to do some shopping but Gran said she was too tired and as I don't enjoy
shopping I was happy to stay home and keep her company. In the middle
of the afternoon we sat in the kitchen enjoying the view as we drank tea.
For a couple of years there had been something that I'd wanted to talk to
Gran about but the right combination of circumstances had never cropped up
before. The two most important circumstances, my being alone with her
and being determined enough, now coincided and I decided that this was the
best chance I was likely to get. As she looked out across the rear
lawn I studied her to try to judge her mood so that I could pick just the
From her face, especially the deep brown eyes, it was clear she was my mum's
mother. Even the light brown hair, now touched with grey, reminded
me of my Mum. Not for the first time it occurred to me that Auntie
Kath, with her thin face and black hair didn't look like either of them.
In fact, from photos I'd seen of my granddad, who died soon after I was born,
I don't think Auntie Kath looked like her dad either. Then I realised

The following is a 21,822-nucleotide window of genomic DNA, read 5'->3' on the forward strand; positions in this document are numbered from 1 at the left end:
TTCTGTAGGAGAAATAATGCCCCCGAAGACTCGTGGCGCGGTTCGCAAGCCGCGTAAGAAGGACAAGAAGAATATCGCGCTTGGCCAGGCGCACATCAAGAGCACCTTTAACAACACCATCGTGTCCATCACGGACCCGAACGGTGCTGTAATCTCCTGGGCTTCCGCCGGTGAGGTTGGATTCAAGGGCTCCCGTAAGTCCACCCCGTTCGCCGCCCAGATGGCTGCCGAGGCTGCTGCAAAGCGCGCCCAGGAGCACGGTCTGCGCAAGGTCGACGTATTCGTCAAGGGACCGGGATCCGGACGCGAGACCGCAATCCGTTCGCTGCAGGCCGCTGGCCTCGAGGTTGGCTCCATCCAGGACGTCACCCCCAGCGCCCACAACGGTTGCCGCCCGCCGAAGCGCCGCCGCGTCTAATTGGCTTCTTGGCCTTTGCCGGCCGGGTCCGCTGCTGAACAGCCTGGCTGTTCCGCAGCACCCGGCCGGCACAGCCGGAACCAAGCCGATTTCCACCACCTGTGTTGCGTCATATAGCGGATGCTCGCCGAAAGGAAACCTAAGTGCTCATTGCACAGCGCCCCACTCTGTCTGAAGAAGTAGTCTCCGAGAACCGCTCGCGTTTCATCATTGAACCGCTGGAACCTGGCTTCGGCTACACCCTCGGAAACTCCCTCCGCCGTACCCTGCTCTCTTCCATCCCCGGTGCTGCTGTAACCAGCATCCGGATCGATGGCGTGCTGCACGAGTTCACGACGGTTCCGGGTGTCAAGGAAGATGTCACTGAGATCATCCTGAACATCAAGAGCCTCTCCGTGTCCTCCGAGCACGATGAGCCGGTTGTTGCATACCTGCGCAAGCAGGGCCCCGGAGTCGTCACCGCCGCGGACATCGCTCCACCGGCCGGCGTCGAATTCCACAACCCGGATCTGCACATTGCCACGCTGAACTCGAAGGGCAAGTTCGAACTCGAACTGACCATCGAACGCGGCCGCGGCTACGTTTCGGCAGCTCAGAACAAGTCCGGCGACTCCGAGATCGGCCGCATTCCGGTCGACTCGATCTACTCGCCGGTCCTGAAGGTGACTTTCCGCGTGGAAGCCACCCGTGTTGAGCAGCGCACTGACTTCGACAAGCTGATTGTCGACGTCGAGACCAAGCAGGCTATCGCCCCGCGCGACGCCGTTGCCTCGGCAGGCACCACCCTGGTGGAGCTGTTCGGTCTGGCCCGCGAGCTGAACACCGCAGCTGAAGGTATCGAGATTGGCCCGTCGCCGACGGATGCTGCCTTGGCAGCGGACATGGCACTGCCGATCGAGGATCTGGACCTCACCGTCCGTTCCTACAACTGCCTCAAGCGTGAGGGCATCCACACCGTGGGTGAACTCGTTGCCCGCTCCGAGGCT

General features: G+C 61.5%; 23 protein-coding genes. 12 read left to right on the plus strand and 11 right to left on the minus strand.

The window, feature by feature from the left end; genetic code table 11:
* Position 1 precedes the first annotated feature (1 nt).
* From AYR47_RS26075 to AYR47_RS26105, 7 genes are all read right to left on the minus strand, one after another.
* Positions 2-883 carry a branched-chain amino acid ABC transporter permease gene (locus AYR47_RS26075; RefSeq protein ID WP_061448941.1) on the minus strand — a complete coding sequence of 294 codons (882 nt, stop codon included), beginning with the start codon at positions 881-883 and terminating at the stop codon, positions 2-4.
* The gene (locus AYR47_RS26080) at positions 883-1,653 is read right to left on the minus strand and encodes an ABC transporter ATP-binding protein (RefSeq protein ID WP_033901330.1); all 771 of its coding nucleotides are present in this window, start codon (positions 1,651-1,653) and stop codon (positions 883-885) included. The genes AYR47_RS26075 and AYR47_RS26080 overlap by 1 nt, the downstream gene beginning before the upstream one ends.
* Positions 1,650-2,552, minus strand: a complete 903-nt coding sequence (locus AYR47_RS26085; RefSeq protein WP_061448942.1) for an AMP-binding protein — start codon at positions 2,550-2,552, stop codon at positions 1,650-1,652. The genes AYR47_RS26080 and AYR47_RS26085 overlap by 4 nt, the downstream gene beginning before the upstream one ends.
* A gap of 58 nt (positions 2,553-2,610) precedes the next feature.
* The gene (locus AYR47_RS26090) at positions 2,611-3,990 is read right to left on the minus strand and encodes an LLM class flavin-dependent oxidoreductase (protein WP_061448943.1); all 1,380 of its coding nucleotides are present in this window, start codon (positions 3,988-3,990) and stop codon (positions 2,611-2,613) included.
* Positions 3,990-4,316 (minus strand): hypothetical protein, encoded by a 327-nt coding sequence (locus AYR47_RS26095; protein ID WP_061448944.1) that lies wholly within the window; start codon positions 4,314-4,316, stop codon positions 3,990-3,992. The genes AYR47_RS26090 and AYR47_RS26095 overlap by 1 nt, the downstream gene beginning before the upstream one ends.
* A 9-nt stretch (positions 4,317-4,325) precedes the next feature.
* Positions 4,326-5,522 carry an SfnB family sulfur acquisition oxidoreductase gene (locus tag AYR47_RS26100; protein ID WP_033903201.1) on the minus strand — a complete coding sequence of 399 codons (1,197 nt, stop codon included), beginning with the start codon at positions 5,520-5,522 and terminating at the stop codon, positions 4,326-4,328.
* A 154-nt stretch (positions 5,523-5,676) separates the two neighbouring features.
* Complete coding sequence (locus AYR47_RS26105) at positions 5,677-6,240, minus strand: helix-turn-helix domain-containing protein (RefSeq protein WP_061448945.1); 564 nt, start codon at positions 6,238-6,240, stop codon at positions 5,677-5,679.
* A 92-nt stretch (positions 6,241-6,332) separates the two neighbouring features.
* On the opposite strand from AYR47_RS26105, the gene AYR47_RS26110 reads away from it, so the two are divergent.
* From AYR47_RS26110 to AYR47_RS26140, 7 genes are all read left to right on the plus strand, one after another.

that I was allowing my thoughts to wander because I was nervous about how
to start the conversation I wanted. However, the more I delayed the
more nervous I got, so after a deep breath I took the plunge.
"Graaaan," I said.
She must have recognised that the lengthening and modulation of the vowel
indicated a potentially delicate topic and she gave me her full attention.
"Yes, dear?" she responded in her Edinburgh-Scottish accent.
My liking of the accent was slightly offset by my hatred of being called
'dear', but from Gran the epithet could be tolerated.
"You know I've never met my other gran and don't even know if she's still
alive," I said, approaching the topic obliquely, "In fact I've never
met any of Dad's family."
"Of course I know that, dear," she said patiently, "and you already know
why. They didn't like it when he married your mum."
"But why didn't they like it?"
"Maybe you should ask your dad about that," she said warily.
Her tone of voice, her body language and the fact she looked away from me
all told me that she wasn't comfortable with this topic. Of course,
I had expected that, which is why I'd waited so long for this opportunity.
"I can't. Whenever I get anywhere near the subject he finds some excuse
to avoid it. He was more comfortable giving me the 'facts of life'
"Perhaps he's waiting for the right time... when you're older you may understand
"I'm sixteen now, Gran! Surely that's old enough?" I said, my frustration
increasing. "After all, I'm old enough to have sex now..."
"You're not, are you?" she asked with a raised eyebrow.
Her question threw me off balance for a moment and I lost my train of thought.
Then I wondered if that had been her intention.
"Er, no," I said, then dragged the conversation back to my chosen topic.
"Anyway, I think I'm old enough now to know about Dad's family, but he won't